Next Article in Journal
Estimation of River Discharge Solely from Remote-Sensing Derived Data: An Initial Study Over the Yangtze River
Previous Article in Journal
An Evaluation of MODIS-Retrieved Aerosol Optical Depth over AERONET Sites in Alaska
Article Menu

Export Article

Open AccessArticle
Remote Sens. 2018, 10(9), 1386; https://doi.org/10.3390/rs10091386

Hurricane Maria in the U.S. Caribbean: Disturbance Forces, Variation of Effects, and Implications for Future Storms

USDA Forest Service International Institute of Tropical Forestry, Río Piedras, PR 00926, USA
*
Author to whom correspondence should be addressed.
Received: 11 July 2018 / Revised: 30 August 2018 / Accepted: 30 August 2018 / Published: 31 August 2018
(This article belongs to the Section Forest Remote Sensing)
Full-Text   |   PDF [13454 KB, uploaded 6 September 2018]   |  

Abstract

The impact of Hurricane Maria on the U.S. Caribbean was used to study the causes of remotely-sensed spatial variation in the effects of (1) vegetation index loss and (2) landslide occurrence. The vegetation index is a measure of canopy ‘greenness’, a combination of leaf chlorophyll, leaf area, canopy cover and structure. A generalized linear model was made for each kind of effect, using idealized maps of the hurricane forces, along with three landscape characteristics that were significantly associated. In each model, one of these characteristics was forest fragmentation, and another was a measure of disturbance-propensity. For the greenness loss model, the hurricane force was wind, the disturbance-propensity measure was initial greenness, and the third landscape characteristic was fraction forest cover. For the landslide occurrence model, the hurricane force was rain, the disturbance-propensity measure was amount of land slope, and the third landscape characteristic was soil clay content. The model of greenness loss had a pseudo R2 of 0.73 and showed the U.S. Caribbean lost 31% of its initial greenness from the hurricane, with 51% lost from the initial in the Luquillo Experimental Forest (LEF) from Hurricane Maria along with Hurricane Irma. More greenness disturbance was seen in areas with less wind sheltering, higher elevation and topographic sides. The model of landslide occurrence had a pseudo R2 of 0.53 and showed the U.S. Caribbean had 34% of its area and 52% of the LEF area with a landslide density of at least one in 1 km2 from Hurricane Maria. Four experiments with parameters from previous storms of wind speed, storm duration, rainfall, and forest structure over the same storm path and topographic landscape were run as examples of possible future scenarios. While intensity of the storm makes by far the largest scenario difference, forest fragmentation makes a sizable difference especially in vulnerable areas of high clay content or high wind susceptibility. This study showed the utility of simple hurricane force calculations connected with landscape characteristics and remote-sensing data to determine forest susceptibility to hurricane effects. View Full-Text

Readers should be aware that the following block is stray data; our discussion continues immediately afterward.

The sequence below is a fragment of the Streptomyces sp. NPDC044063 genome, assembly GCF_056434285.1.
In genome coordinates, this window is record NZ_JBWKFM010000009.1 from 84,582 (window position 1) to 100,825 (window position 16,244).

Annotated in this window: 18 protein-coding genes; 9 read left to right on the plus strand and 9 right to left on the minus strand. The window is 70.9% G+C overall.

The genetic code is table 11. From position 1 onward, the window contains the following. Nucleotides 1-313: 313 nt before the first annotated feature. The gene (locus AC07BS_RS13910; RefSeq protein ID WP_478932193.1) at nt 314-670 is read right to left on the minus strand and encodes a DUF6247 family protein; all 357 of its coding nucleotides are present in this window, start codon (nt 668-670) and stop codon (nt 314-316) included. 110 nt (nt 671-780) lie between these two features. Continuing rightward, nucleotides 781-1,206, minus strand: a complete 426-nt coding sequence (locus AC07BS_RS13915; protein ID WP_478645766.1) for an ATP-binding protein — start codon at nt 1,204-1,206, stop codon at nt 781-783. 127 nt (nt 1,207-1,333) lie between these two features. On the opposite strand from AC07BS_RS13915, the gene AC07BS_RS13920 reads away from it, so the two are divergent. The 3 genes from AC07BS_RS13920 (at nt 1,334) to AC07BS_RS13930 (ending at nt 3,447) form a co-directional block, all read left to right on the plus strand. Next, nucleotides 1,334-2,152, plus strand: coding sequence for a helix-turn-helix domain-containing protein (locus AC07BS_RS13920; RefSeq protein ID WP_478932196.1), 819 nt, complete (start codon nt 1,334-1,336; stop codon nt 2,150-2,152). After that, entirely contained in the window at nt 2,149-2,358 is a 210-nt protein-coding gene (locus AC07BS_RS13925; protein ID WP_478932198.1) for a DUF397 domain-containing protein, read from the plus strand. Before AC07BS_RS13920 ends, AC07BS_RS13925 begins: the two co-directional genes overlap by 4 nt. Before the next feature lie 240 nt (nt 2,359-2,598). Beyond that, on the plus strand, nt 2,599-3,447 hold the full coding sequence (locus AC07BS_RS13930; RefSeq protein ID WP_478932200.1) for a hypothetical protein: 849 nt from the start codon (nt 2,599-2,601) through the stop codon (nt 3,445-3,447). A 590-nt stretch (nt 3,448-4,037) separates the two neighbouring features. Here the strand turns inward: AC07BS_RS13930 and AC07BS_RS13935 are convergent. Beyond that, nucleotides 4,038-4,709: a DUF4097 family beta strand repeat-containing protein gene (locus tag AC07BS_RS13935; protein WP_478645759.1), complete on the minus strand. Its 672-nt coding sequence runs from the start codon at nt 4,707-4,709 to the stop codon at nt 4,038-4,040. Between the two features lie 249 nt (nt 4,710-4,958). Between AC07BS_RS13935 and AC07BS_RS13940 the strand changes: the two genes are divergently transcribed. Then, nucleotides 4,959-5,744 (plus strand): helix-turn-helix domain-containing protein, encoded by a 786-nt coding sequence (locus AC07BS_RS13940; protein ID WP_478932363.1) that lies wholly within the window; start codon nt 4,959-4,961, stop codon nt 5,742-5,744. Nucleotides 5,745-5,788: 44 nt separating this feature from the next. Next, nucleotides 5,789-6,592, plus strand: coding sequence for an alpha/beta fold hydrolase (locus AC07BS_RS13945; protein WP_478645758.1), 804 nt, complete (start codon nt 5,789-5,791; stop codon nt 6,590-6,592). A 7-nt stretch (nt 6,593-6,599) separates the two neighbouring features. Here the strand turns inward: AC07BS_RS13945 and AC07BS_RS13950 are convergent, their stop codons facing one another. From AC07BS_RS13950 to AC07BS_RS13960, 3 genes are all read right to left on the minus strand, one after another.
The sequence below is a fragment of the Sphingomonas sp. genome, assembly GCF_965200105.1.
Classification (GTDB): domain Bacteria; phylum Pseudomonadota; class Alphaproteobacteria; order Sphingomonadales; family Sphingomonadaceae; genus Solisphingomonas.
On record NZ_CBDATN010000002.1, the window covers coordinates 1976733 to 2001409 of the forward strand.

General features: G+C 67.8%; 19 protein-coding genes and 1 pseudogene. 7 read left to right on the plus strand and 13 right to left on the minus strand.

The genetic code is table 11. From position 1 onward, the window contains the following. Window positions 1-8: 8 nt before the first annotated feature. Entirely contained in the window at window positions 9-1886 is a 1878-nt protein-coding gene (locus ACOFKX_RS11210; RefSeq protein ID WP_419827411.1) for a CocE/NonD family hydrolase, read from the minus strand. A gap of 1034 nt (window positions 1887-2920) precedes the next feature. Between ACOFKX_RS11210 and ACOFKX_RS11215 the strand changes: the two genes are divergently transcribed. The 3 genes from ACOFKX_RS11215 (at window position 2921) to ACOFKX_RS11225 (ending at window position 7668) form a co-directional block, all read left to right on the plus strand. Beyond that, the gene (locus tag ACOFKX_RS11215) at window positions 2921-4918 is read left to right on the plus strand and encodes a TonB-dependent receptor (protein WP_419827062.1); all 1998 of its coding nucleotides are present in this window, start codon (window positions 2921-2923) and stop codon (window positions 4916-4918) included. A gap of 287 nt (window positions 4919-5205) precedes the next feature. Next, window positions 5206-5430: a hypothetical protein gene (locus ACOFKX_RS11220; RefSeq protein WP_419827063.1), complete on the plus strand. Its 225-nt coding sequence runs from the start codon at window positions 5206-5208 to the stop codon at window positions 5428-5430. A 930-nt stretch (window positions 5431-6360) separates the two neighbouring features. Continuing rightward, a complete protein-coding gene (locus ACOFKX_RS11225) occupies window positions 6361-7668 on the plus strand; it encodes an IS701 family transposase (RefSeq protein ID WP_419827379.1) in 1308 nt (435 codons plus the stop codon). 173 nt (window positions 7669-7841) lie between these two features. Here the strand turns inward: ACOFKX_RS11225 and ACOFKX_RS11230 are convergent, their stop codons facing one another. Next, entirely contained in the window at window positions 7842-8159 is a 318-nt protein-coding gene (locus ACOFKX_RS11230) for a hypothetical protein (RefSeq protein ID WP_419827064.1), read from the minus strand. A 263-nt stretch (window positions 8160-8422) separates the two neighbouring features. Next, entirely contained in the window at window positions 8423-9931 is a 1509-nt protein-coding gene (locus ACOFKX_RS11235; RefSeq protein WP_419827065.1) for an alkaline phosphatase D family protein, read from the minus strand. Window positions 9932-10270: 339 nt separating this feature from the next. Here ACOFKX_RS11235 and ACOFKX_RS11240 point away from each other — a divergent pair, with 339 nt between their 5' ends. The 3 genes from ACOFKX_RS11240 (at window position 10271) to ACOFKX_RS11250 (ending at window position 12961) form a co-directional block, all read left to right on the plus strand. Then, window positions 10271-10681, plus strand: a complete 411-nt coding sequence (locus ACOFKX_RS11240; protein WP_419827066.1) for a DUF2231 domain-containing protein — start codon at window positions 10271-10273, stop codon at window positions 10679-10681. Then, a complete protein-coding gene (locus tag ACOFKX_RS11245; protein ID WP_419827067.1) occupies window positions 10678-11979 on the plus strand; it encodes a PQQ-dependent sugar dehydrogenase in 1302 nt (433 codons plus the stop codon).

Keywords: Hurricane Maria; generalized linear model; remote sensing; forest fragmentation; U.S. Caribbean; Luquillo Experimental Forest Hurricane Maria; generalized linear model; remote sensing; forest fragmentation; U.S. Caribbean; Luquillo Experimental Forest
Figures

Graphical abstract

This is an open access article distributed under the Creative Commons Attribution License which permits unrestricted use, distribution, and reproduction in any medium, provided the original work is properly cited. (CC BY 4.0).
SciFeed

Share & Cite This Article

MDPI and ACS Style

Van Beusekom, A.E.; Álvarez-Berríos, N.L.; Gould, W.A.; Quiñones, M.; González, G. Hurricane Maria in the U.S. Caribbean: Disturbance Forces, Variation of Effects, and Implications for Future Storms. Remote Sens. 2018, 10, 1386.

Show more citation formats Show less citations formats

Note that from the first issue of 2016, MDPI journals use article numbers instead of page numbers. See further details here.

Related Articles

Article Metrics

Article Access Statistics

1

Comments

[Return to top]
Remote Sens. EISSN 2072-4292 Published by MDPI AG, Basel, Switzerland RSS E-Mail Table of Contents Alert
Back to Top